Swirling

Lately, I’ve had a lot of free time on my hands.  Both of my jobs have slowedddd  waaaayyyyy dowwwnnn.  As in, I only worked a total of 14 hours this week.  This left too much time to think.  Trust me when I say I didn’t need any more time to do that.  I don’t need to think about the money I’m not making.  I’m barely getting by with two jobs and donating plasma twice a week.  The few people who know how little money I make are in complete shock that I’m doing so well.  I own my home, as much as anyone does, my car is paid for and I have no debt other than my house.  I have one daughter still at home that I share custody of, one week on one week off.  I made $16,000 last year before deductions.  I’m an independent contractor so I have to pay social security and self employment taxes when I file my taxes.  I’m not complaining, I’m quite mystified myself that things are a good as they are.  Good thing I stopped drinking away a couple hundred dollars a month.

Both of my jobs are wonderful and one is what I feel I was put here to do.  I work for my family running their business which allows me to choose my hours.  It’s a creative job that I wouldn’t give up for any other and it’s paying the bills but barely. I don’t know how I got off on this tangent other than hopefully I’ll look back at my situation and laugh at the good old days.

Anyway, I don’t normally watch much TV and now I know why.  Every movie seems to have a scene or several revolving around booze.  People either having a great time with friends or hitting the bottle due to sorrow, loneliness or boredom.  Sounds like life, eh?  At 132 days sober, I should be over the “poor me, I can never drink again” feelings, shouldn’t I?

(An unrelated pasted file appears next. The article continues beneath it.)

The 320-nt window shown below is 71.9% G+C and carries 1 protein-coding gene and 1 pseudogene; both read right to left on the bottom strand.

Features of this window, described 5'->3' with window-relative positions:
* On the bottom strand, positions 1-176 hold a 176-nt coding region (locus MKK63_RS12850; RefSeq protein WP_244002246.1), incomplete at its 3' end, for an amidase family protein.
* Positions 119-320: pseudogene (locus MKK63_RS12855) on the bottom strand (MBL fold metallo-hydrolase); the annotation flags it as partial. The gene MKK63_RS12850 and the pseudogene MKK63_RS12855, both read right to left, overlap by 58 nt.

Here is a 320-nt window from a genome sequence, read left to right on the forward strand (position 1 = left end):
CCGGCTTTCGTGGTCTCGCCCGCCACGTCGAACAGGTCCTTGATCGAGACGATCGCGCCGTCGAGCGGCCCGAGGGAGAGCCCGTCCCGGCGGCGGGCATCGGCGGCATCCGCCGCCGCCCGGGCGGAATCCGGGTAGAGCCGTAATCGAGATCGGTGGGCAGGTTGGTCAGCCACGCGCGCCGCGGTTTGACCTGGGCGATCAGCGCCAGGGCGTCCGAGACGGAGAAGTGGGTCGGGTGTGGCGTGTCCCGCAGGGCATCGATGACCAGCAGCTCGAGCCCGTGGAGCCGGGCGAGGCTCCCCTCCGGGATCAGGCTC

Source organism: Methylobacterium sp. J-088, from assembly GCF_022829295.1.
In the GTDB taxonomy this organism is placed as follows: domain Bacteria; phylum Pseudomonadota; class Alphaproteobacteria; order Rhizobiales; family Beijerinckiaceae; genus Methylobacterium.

Sometimes it’s a thought that brings on the craving to drink.  I can’t call it a craving, it’s more of an idea.  What I’ve noticed lately is these thoughts can come from a familiar smell or the way the light streams through the window. Last weekend, as the boyfriend and I visited his friend of 30 years (and best drinking buddy besides myself), I saw a gleaming tall boy (25 ounce beer) sitting on a coaster in front of the window with the sun shining on it like a spotlight.  I couldn’t imagine that I was that taken by something so trivial at this stage of the game.  The funny part is that I actually hated beer until the last year when I became less choosy about what my poison would be. Anyway, I felt a pang of regret that I’d never be able to have another beer in the beautiful sunlight.  It was only for a moment but here I am a week later writing about it.

I breezed through the first few months and now it seems harder.  Maybe that’s because I’ve put myself into situations that I had avoided.  I can’t steer clear of life forever just because it makes me feel like I want to drink.

The store is calling my name.  I believe I’ll treat myself to some sparkling water.  That seems to make me feel like I’m not missing so much on a Friday night.

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4 thoughts on “Swirling

  1. I was a beer drinker, and I prided myself on being a beer snob. To me, there’s nothing better than a good IPA! And I honestly miss the taste. But I totally relate to what you’re going through. It is hard still to see the glamorization of drinking in movies. Hell, I was out to lunch with my boyfriend yesterday talking about how I missed having a pint with lunch on a day off or with certain meals. It’s getting easier with time, but there are so many things/events/people I associate drinking with. I will be celebrating my first sober birthday since 16 in a couple weeks. One hurdle at a time! We can do this. 🙂

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